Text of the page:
Looking Back

A few years ago, during a high school reunion I connected with some of my former classmates and learned all kinds of things I had never known. Little did we know back then that many of our classmates were dealing with things, things they never wanted other people to know about.

There was one girl who never once allowed us into her family’s apartment. We always wondered why, but never thought of asking her about it. She always went to each others homes for meals or parties, but we never celebrated a birthday party or get-together in her home.

It wasn’t until we were long past high school that we discovered that her father was an alcoholic, and they did not own a piece of furniture. They slept on the floor; ate on the floor and rarely cooked anything to eat. It was always cold cereal or bread. But none of us knew.

Another girl was always cheerful and upbeat around us, but we later learned that she was being abused by her father, and later by one of her brothers. This abuse had been going on for years, and she was afraid and ashamed to let anyone know.

Folks, many us lived secret lives, lives that were left hidden in dark places. The proverbial Peyton Place: “A composite of all small towns where ugliness reared its head, and where the people tried to hide all the skeletons in their closets.” Now that we are adults, some can bring those secrets into the open, and discover healing. But sadly, many continue to keep those secrets hidden for the rest of their lives. How painful that must be.

I am encouraging you to find healing for your past. Seek a small gathering of brothers and sisters and share your past with them. Open your heart and share your deepest pain with them. If you want to receive healing, you must be willing to share the truth. You will never be set free if you continue to keep it secret. Quit pretending that those painful and negative things didn’t happen. Quit building walls and stuffing things into dark corners, pretending they never happened.

Why do we hesitate to bring things of the past into the open? Are we afraid what people will think?  Are we afraid they will reject us? Will they misunderstand us? I will be honest that they might, but so what? Others will wrap their arms around you for support, love and encouragement.

To receive healing, you must be willing to admit your pain. There is something liberating when we verbalize our hurts, our pain, allow our secrets to see the bright light of day. Find someone or group of believers you can trust. Don’t try to put your burden on that their shoulders, but rather allow them to pray with you, encourage you and support you. Don’t go on a digging expedition, bringing up old hurts and offenses that have already been buried and forgotten. But bring out whatever is bringing you down, crushing the life out of you.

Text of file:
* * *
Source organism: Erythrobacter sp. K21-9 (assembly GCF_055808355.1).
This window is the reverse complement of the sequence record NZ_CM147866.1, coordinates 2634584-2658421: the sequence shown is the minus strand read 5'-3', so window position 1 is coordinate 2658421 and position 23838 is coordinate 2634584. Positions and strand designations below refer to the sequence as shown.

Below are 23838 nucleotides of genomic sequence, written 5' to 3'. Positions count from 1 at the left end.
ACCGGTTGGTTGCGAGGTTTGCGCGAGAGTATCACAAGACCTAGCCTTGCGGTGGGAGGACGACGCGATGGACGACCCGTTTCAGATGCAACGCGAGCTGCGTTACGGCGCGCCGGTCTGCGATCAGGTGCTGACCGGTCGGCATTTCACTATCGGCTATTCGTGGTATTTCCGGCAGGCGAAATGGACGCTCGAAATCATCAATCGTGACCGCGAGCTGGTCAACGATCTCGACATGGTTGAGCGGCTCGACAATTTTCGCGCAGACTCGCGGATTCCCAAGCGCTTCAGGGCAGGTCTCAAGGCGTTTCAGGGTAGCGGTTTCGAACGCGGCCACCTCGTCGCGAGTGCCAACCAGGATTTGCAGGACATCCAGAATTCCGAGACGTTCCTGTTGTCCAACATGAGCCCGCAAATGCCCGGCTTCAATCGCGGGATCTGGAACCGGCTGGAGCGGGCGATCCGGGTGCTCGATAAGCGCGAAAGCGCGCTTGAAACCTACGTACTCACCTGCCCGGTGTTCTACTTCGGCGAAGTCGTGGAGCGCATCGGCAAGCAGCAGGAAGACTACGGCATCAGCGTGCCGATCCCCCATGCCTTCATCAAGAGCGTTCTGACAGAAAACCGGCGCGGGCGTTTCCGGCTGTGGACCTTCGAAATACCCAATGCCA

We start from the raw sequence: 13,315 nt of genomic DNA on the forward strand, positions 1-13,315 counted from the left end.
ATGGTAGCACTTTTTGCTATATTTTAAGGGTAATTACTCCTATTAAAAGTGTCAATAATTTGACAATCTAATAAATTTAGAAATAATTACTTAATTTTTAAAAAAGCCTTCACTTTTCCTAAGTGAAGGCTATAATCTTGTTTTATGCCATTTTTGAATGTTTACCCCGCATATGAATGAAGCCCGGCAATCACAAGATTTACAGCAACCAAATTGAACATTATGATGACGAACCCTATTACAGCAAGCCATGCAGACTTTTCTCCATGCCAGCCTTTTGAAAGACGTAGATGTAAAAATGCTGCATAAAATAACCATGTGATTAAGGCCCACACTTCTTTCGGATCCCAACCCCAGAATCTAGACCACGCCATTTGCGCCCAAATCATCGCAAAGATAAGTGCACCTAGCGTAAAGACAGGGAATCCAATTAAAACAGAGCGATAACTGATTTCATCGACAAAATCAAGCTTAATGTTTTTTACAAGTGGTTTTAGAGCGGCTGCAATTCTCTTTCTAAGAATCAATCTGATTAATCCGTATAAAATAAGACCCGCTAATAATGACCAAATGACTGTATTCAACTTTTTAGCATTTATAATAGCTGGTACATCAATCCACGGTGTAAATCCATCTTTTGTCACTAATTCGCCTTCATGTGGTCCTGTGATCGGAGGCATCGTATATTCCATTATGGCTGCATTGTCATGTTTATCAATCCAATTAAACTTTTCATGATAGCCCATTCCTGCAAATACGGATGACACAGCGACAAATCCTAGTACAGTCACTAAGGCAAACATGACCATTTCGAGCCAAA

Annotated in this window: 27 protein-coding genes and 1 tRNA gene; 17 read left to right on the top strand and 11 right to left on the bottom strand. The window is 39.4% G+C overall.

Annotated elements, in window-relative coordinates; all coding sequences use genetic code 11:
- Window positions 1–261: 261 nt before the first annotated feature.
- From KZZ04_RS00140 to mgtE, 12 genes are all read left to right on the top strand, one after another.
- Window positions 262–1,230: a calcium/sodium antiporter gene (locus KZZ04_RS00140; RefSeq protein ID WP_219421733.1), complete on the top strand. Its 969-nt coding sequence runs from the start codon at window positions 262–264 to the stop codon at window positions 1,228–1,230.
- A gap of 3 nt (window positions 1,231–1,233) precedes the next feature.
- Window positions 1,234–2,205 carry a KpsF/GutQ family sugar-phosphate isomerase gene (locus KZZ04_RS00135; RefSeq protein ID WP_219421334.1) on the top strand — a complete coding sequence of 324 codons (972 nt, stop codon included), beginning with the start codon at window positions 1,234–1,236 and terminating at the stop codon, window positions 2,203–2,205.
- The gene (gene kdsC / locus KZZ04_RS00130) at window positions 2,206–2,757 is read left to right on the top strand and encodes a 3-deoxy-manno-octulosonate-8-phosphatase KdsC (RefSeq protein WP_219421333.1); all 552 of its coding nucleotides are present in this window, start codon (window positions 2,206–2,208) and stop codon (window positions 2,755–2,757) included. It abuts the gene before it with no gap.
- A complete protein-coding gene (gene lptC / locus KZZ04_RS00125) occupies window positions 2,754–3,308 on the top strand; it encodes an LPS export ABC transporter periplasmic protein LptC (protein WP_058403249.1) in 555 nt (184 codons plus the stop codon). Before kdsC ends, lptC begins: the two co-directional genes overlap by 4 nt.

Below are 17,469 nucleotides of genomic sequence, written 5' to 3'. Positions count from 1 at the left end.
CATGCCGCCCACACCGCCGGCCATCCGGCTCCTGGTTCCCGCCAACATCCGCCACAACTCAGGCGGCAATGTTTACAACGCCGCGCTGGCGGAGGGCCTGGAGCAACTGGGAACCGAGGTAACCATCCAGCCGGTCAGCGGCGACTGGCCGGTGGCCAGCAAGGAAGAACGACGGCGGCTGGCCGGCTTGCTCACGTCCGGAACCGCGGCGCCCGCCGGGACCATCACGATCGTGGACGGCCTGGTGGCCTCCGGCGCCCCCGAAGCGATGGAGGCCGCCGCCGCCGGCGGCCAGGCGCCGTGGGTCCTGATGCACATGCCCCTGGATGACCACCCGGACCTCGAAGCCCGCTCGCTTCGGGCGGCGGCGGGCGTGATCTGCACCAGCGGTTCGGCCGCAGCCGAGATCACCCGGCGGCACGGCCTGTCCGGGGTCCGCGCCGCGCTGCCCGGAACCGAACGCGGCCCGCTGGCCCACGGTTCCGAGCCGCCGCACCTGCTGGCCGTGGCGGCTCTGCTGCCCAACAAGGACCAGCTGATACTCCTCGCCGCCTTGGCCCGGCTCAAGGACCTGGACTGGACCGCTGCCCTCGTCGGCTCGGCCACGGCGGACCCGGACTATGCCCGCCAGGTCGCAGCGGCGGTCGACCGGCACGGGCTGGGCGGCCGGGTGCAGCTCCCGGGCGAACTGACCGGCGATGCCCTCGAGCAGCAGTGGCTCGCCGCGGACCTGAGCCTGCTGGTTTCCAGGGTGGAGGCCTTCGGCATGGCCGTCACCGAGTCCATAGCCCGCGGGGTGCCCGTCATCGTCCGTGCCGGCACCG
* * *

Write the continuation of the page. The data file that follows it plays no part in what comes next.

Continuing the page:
Some of us are trapped in denial, afraid of what might happen if others knew the truth. But as long as we deny the past, we will never be free from it. None of us will discover the freedom from our problems unless we are willing to admit we have one. An alcoholic, drug addict or anyone who has lost control of their life is doomed to suffer until they can say, “I have a problem, and I need help with it.”

Even if your pain is the result of something done against your will, if it remains hidden, hiding in the dark recesses, it will continue to grow and take control over your entire life. You must bring it out bring it out into the light of day. Your past experiences may have even made you the way we are, but you don’t have to stay that way. You can take the initiative—share it with a friend you trust, a pastor who can bring comfort and encouragement. Then ask for your Heavenly Father’s help. Whatever that problem is, face it, consider confessing it to a trusted friend, and then, and this is important, admit it to yourself. Face the truth and allow it to be the beginning of a life of liberty and victory!

Nickolas

With these Morning Messages, I take you on guided tours to, as Bunyan described, the Celestial City. At times we linger at corners familiar and unseen. And explore the depths of our faith along the way.

The trail is long, but there’s no hurry. Though we do need to stock up on supplies for the way, and that’s where I need your help. If you enjoy these messages, please consider becoming a contributing member of this tour group. It will be very much appreciated.

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